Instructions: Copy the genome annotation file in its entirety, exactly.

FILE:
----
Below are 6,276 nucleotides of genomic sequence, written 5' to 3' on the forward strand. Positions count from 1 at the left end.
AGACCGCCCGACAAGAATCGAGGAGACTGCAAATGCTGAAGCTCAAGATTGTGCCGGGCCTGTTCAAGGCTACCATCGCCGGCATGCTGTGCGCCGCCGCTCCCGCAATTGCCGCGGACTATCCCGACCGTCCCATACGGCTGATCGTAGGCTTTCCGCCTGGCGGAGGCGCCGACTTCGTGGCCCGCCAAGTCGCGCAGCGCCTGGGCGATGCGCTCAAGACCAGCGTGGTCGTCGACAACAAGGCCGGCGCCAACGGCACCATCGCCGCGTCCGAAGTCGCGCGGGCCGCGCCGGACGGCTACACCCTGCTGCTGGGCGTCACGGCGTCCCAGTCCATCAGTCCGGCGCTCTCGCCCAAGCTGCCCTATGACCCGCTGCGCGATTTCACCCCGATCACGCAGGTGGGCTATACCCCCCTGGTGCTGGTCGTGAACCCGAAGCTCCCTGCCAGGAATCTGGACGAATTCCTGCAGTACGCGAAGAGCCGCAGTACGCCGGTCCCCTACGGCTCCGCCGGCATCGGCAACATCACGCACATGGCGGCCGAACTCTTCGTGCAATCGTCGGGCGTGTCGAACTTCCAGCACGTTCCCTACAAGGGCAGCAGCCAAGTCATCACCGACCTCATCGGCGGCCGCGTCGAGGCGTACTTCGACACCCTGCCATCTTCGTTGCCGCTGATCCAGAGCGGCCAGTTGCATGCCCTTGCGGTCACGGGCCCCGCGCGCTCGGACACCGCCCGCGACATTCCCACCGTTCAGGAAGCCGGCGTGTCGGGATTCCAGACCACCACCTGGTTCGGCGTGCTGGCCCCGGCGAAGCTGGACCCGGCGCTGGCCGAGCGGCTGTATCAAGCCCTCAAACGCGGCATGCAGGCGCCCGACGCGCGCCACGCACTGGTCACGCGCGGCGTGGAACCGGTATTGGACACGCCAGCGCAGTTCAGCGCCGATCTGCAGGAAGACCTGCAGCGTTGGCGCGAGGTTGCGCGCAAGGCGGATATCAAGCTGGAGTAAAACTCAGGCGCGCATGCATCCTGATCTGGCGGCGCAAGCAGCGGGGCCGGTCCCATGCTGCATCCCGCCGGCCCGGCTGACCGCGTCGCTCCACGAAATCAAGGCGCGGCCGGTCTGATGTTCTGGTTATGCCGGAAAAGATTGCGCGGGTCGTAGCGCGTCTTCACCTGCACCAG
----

Below are 6,276 nucleotides of genomic sequence, written 5' to 3' on the forward strand. Positions count from 1 at the left end.
AGACCGCCCGACAAGAATCGAGGAGACTGCAAATGCTGAAGCTCAAGATTGTGCCGGGCCTGTTCAAGGCTACCATCGCCGGCATGCTGTGCGCCGCCGCTCCCGCAATTGCCGCGGACTATCCCGACCGTCCCATACGGCTGATCGTAGGCTTTCCGCCTGGCGGAGGCGCCGACTTCGTGGCCCGCCAAGTCGCGCAGCGCCTGGGCGATGCGCTCAAGACCAGCGTGGTCGTCGACAACAAGGCCGGCGCCAACGGCACCATCGCCGCGTCCGAAGTCGCGCGGGCCGCGCCGGACGGCTACACCCTGCTGCTGGGCGTCACGGCGTCCCAGTCCATCAGTCCGGCGCTCTCGCCCAAGCTGCCCTATGACCCGCTGCGCGATTTCACCCCGATCACGCAGGTGGGCTATACCCCCCTGGTGCTGGTCGTGAACCCGAAGCTCCCTGCCAGGAATCTGGACGAATTCCTGCAGTACGCGAAGAGCCGCAGTACGCCGGTCCCCTACGGCTCCGCCGGCATCGGCAACATCACGCACATGGCGGCCGAACTCTTCGTGCAATCGTCGGGCGTGTCGAACTTCCAGCACGTTCCCTACAAGGGCAGCAGCCAAGTCATCACCGACCTCATCGGCGGCCGCGTCGAGGCGTACTTCGACACCCTGCCATCTTCGTTGCCGCTGATCCAGAGCGGCCAGTTGCATGCCCTTGCGGTCACGGGCCCCGCGCGCTCGGACACCGCCCGCGACATTCCCACCGTTCAGGAAGCCGGCGTGTCGGGATTCCAGACCACCACCTGGTTCGGCGTGCTGGCCCCGGCGAAGCTGGACCCGGCGCTGGCCGAGCGGCTGTATCAAGCCCTCAAACGCGGCATGCAGGCGCCCGACGCGCGCCACGCACTGGTCACGCGCGGCGTGGAACCGGTATTGGACACGCCAGCGCAGTTCAGCGCCGATCTGCAGGAAGACCTGCAGCGTTGGCGCGAGGTTGCGCGCAAGGCGGATATCAAGCTGGAGTAAAACTCAGGCGCGCATGCATCCTGATCTGGCGGCGCAAGCAGCGGGGCCGGTCCCATGCTGCATCCCGCCGGCCCGGCTGACCGCGTCGCTCCACGAAATCAAGGCGCGGCCGGTCTGATGTTCTGGTTATGCCGGAAAAGATTGCGCGGGTCGTAGCGCGTCTTCACCTGCACCAG